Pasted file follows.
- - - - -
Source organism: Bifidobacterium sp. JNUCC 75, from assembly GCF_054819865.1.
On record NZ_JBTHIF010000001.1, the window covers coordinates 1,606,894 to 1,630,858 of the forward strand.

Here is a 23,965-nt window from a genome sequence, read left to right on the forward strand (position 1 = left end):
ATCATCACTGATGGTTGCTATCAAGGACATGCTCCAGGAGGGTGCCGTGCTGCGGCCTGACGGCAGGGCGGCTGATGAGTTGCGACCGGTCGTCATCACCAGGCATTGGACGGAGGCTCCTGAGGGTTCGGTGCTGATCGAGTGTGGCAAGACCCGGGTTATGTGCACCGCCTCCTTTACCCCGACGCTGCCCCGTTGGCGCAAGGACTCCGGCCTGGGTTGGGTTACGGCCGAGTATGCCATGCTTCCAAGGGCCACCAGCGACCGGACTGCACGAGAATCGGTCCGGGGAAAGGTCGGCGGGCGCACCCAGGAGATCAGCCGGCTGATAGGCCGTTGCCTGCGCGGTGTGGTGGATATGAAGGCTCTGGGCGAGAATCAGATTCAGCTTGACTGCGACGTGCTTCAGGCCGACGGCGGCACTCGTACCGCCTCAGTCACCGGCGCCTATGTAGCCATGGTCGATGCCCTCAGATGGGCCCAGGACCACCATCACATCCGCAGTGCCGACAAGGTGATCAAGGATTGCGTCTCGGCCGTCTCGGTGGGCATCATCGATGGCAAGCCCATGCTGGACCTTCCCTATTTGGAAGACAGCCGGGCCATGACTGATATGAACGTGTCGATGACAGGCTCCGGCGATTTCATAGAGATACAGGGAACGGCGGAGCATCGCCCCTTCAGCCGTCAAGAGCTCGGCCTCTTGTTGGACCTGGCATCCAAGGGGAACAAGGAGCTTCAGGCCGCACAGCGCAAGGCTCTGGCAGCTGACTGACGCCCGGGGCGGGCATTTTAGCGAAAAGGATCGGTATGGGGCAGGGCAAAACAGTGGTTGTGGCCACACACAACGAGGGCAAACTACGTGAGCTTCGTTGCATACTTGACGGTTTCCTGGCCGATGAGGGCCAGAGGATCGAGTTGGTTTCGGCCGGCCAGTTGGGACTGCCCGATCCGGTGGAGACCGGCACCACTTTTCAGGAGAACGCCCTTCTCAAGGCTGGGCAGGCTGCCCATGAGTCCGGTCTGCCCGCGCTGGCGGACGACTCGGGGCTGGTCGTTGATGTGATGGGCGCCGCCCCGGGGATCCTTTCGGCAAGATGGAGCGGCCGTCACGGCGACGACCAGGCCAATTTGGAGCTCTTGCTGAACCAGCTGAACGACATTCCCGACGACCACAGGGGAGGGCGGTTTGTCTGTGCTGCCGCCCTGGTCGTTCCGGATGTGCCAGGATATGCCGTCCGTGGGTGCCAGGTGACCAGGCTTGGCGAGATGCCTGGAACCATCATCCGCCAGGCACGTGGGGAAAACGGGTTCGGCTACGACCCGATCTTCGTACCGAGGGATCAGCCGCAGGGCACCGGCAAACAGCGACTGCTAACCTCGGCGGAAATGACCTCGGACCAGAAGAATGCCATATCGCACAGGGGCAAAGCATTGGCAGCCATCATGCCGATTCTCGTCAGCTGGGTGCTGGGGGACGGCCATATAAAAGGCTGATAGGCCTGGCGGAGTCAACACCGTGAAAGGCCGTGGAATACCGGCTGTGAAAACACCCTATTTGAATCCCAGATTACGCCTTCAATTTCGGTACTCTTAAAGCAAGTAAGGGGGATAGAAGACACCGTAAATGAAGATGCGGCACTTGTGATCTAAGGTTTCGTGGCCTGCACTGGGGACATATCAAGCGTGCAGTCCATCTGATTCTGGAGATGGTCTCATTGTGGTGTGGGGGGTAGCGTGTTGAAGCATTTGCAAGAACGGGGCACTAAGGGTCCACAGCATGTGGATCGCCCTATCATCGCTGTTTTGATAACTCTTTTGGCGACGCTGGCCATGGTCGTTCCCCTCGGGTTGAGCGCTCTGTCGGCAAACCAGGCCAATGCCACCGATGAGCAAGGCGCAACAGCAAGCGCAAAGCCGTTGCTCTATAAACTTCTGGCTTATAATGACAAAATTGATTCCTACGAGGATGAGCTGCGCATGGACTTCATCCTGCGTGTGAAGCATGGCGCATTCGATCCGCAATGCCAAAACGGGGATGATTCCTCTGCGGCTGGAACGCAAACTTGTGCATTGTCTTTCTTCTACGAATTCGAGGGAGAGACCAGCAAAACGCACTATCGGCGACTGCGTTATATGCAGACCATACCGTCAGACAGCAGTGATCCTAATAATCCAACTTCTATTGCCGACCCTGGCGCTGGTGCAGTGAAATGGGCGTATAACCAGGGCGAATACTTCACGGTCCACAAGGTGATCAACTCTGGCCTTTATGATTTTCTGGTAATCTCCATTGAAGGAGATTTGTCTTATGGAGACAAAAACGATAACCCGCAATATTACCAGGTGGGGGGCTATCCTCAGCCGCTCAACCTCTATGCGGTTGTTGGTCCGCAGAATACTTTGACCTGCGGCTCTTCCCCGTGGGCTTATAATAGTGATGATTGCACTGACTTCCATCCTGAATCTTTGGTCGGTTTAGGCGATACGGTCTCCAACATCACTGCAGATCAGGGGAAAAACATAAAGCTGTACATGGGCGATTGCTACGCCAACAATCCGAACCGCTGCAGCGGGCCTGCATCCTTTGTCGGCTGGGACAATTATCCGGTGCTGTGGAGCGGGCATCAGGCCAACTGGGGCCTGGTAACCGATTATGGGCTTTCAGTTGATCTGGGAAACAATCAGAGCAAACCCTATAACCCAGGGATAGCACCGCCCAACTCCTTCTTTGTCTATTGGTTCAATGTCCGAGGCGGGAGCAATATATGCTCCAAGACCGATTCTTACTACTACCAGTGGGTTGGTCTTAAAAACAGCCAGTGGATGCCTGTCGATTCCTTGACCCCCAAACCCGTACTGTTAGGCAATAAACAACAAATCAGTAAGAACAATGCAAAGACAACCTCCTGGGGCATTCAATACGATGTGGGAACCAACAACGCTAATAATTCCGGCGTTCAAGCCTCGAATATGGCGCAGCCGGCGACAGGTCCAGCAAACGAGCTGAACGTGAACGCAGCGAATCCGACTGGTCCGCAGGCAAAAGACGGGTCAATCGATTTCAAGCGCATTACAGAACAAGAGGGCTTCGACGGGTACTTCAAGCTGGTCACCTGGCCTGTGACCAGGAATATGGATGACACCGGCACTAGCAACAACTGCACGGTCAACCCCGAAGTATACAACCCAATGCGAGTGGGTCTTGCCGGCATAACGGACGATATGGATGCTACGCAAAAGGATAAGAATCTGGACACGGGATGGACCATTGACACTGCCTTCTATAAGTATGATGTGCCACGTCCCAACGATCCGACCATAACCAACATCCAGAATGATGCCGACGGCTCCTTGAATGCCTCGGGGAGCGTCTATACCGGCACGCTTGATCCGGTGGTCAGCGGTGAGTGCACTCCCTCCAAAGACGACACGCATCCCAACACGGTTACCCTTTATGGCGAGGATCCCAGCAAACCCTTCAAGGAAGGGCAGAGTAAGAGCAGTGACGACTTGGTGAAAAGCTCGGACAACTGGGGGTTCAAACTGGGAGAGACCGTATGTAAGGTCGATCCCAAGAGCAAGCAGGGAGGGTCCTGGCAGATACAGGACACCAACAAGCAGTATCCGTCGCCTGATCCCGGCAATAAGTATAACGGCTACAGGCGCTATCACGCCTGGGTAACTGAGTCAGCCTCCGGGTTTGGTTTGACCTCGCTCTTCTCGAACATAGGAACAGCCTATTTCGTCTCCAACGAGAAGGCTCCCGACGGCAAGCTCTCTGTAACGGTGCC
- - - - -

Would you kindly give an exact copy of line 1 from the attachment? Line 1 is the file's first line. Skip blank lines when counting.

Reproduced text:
Source organism: Bifidobacterium sp. JNUCC 75, from assembly GCF_054819865.1.